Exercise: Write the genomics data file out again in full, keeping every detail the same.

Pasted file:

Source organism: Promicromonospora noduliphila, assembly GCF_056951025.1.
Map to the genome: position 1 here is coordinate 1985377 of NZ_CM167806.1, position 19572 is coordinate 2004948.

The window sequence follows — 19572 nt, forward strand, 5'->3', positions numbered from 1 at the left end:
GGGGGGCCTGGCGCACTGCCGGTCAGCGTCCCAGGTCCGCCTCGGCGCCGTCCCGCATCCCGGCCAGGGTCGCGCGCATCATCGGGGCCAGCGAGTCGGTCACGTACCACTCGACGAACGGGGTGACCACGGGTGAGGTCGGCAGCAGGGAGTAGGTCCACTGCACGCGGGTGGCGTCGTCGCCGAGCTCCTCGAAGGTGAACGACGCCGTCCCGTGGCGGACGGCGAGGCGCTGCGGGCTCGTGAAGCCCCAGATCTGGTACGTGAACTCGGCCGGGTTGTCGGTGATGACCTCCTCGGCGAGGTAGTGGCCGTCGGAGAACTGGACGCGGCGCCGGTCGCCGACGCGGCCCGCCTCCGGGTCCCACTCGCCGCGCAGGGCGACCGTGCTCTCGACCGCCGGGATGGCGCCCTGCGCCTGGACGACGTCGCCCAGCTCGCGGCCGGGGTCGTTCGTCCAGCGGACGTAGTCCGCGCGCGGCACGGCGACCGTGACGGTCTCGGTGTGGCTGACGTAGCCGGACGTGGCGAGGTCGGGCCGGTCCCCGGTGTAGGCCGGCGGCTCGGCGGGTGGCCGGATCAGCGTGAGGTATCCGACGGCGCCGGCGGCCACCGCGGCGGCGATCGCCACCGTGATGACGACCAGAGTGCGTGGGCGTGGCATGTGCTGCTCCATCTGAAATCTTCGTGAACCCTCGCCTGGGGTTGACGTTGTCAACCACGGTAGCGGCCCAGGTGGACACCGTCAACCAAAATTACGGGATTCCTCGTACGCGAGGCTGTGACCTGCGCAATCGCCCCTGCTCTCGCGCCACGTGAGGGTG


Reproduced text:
Source organism: Promicromonospora noduliphila, assembly GCF_056951025.1.
Map to the genome: position 1 here is coordinate 1985377 of NZ_CM167806.1, position 19572 is coordinate 2004948.

The window sequence follows — 19572 nt, forward strand, 5'->3', positions numbered from 1 at the left end:
GGGGGGCCTGGCGCACTGCCGGTCAGCGTCCCAGGTCCGCCTCGGCGCCGTCCCGCATCCCGGCCAGGGTCGCGCGCATCATCGGGGCCAGCGAGTCGGTCACGTACCACTCGACGAACGGGGTGACCACGGGTGAGGTCGGCAGCAGGGAGTAGGTCCACTGCACGCGGGTGGCGTCGTCGCCGAGCTCCTCGAAGGTGAACGACGCCGTCCCGTGGCGGACGGCGAGGCGCTGCGGGCTCGTGAAGCCCCAGATCTGGTACGTGAACTCGGCCGGGTTGTCGGTGATGACCTCCTCGGCGAGGTAGTGGCCGTCGGAGAACTGGACGCGGCGCCGGTCGCCGACGCGGCCCGCCTCCGGGTCCCACTCGCCGCGCAGGGCGACCGTGCTCTCGACCGCCGGGATGGCGCCCTGCGCCTGGACGACGTCGCCCAGCTCGCGGCCGGGGTCGTTCGTCCAGCGGACGTAGTCCGCGCGCGGCACGGCGACCGTGACGGTCTCGGTGTGGCTGACGTAGCCGGACGTGGCGAGGTCGGGCCGGTCCCCGGTGTAGGCCGGCGGCTCGGCGGGTGGCCGGATCAGCGTGAGGTATCCGACGGCGCCGGCGGCCACCGCGGCGGCGATCGCCACCGTGATGACGACCAGAGTGCGTGGGCGTGGCATGTGCTGCTCCATCTGAAATCTTCGTGAACCCTCGCCTGGGGTTGACGTTGTCAACCACGGTAGCGGCCCAGGTGGACACCGTCAACCAAAATTACGGGATTCCTCGTACGCGAGGCTGTGACCTGCGCAATCGCCCCTGCTCTCGCGCCACGTGAGGGTG